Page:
GM Maize Induces Changes in Mice Immune Response

A new report by the Italian government’s National Institute of Research on Food and Nutrition which is published in the Journal of Agricultural Food Chemistry has found significant changes in the immune response of young and old mice that have been fed the GM maize MON 810.

In the study, weaning and old mice were fed a diet containing MON810 or its parental control maize or a pellet diet containing GM-free maize for 30 and 90 days. Significant differences in the percentages of several lymphocyte populations and subsets were documented in both weaning and old mice that were fed with GM maize, compared with the control and GM-free maize diets. There was also an increase of several cytokines in serum, all involved in allergic and inflammatory responses, in mice fed with MON810. These changes were not detected in the mice fed on non-GM diets. The increase of these cytokines is a further indicator of immune perturbations caused by MON 810 maize.

Because the MON810 and its parental control maize given to the animals were grown simultaneously in neighbouring fields, using the same agricultural techniques and had the same external climatic conditions, this eliminates or reduces environmental variables. Likewise, both the GM and non-GM maize had the same nutritiona! l composition and were similarly balanced, ruling out improper nutrition causing the observed effects. Together with other data eliminating other probable causes of the changes, this indicates that the observed immunophenotype changes were likely due to the insertion of the Cry1Ab coding sequence.

The immune disturbances are significant also in view of other findings whereby proteomic analysis identified 43 proteins that were up- or down-regulated in the MON 810 maize seeds compared with the parental control, likely as a result of the Cry1Ab gene insertion, among them a well-known allergenic protein, that was not present in the parental strain.

The scientists concluded that the results obtained indicate that the consumption of MON810 maize induced alterations in intestinal and peripheral immune response of weaning and old mice. Although the significance of these data remains to be clarified to establish whether these alterations reflect significant immune dysfunctions, these results suggest the importance of considering the gut and peripheral immune response to the whole GM crop, as well as the age, in the GMO safety evaluation. Previous assessments of GMO immune adverse impacts had largely looked only at the pure recombinant protein, not the whole GMO.

<!--[if !supportLineBreakNewLine]-->
<!--[endif]-->These latest findings, together with a number of other studies, which have raised concerns on the health safety of GM food and feed, further strengthen the need for caution in approving and releasing GM products for consumption.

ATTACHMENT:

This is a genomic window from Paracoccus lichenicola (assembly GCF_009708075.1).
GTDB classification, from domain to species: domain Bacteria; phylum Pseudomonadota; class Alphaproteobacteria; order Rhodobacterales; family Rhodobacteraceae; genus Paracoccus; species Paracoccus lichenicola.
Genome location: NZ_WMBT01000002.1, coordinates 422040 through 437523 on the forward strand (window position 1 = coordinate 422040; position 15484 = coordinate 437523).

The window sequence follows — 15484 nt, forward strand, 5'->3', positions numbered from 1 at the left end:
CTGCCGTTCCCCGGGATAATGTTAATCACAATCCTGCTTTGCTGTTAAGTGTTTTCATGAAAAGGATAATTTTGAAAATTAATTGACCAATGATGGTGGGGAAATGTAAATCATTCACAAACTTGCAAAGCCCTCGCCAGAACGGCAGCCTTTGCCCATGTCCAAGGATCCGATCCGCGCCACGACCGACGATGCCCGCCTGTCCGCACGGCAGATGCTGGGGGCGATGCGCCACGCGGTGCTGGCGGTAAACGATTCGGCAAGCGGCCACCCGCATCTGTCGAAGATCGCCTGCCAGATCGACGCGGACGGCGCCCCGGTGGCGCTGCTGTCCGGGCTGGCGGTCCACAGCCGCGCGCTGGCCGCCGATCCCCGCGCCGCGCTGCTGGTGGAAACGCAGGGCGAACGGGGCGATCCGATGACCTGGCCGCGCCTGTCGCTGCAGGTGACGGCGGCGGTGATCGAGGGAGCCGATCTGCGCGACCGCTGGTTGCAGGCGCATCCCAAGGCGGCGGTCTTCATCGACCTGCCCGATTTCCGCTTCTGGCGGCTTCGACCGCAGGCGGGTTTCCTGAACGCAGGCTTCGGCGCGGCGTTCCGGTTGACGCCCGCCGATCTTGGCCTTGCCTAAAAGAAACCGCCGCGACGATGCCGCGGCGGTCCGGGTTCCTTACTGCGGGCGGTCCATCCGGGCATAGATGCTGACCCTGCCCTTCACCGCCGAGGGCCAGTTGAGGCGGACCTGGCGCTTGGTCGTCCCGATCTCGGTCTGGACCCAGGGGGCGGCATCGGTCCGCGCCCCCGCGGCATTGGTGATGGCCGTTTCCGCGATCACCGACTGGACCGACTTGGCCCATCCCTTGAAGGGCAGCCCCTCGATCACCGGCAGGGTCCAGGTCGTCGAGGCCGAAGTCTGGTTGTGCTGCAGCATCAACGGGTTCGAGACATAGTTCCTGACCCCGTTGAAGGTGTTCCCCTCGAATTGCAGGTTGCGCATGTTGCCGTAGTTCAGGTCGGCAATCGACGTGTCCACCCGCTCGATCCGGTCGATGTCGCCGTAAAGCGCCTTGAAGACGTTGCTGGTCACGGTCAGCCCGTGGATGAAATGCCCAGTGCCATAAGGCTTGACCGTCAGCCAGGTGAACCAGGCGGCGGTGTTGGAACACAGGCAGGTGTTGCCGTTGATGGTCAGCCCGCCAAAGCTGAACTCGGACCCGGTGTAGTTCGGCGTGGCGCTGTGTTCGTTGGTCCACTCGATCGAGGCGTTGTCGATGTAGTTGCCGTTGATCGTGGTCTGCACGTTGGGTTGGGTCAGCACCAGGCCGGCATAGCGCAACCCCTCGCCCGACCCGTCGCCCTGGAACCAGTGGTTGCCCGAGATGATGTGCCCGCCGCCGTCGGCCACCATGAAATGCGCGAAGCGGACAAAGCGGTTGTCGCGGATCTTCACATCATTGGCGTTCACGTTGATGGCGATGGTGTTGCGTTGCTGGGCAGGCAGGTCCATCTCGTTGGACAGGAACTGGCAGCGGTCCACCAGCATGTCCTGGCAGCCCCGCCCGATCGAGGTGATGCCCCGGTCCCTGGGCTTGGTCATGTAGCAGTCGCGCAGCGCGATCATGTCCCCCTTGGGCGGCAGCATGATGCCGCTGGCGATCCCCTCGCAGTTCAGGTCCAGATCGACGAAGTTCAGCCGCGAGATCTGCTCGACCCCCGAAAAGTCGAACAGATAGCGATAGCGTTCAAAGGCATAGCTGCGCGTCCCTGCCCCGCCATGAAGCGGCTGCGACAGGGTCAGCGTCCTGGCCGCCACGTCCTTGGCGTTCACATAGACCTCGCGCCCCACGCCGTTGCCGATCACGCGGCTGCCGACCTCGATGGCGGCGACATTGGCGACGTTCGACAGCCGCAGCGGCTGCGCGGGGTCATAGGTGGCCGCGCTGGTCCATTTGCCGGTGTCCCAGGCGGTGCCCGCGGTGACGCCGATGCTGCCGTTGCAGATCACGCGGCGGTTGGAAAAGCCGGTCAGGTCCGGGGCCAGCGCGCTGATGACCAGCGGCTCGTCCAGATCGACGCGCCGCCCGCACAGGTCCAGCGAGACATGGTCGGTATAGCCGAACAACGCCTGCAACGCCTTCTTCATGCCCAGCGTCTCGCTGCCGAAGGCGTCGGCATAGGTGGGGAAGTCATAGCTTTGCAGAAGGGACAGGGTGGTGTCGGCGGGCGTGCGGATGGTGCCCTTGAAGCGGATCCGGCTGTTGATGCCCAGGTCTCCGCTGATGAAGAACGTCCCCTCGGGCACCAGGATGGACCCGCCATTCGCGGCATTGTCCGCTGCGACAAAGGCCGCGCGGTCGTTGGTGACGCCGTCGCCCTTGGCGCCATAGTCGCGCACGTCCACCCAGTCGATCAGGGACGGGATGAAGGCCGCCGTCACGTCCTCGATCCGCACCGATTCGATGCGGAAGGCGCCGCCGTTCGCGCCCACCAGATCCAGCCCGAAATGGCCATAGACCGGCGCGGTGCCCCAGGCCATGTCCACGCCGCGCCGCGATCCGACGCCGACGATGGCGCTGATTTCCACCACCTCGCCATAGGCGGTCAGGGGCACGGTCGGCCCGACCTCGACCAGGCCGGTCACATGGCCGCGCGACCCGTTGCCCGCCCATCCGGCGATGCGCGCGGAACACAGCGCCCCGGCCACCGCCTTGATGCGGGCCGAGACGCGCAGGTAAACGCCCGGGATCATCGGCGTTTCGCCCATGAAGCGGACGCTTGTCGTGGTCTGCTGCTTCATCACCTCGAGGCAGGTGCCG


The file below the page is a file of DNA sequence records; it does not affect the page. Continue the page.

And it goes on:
Website: www.biosafety-info.net and www.twnside.org.sg

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Item 1

Intestinal and Peripheral Immune Response to MON810 Maize Ingestion in
Weaning and Old Mice
<http://pubs.acs.org/doi/abs/10.1021/jf802059w>

Alberto Finamore, Marianna Roselli, Serena Britti, Giovanni Monastra,
Roberto Ambra, Aida Turrini and Elena Mengheri*

Istituto Nazionale di Ricerca per gli Alimenti e la Nutrizione, Via
Ardeatina 546, 00178 Roma, Italy
J. Agric. Food Chem., Article ASAP
DOI: 10.1021/jf802059w
Publication Date (Web): November 14, 2008
Copyright © 2008 American Chemical Society
* Corresponding author (e-mail mengheri@inran.it; telephone
+39-06-51494523; fax +39-06-51494550).

Abstract

This study evaluated the gut and peripheral immune response to genetically modified (GM) maize in mice in vulnerable conditions. Weaning and old mice were fed a diet containing MON810 or its parental control maize or a pellet diet containing a GM-free maize for 30 and 90 days. The immunophenotype of intestinal intraepithelial, spleen, and blood lymphocytes of control maize fed mice was similar to that of pellet fed mice. As compared to control maize, MON810 maize induced alterations in the percentage of T and B cells and of CD4+, CD8+, cdT, and abT subpopulations of weaning and old mice fed for 30 or 90 days, respectively, at the gut and peripheral sites. An increase of serum IL-6, IL-13, IL-12p70, and MIP-1b after MON810 feeding was also found. These results suggest the importance of the gut and peripheral immune response to GM crop ingestion as well as the age of the consumer in the GMO safety evaluation.

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Item 2

ISIS Press Release 19/11/08
GM Maize Disturbs Immune System of Young and Old Mice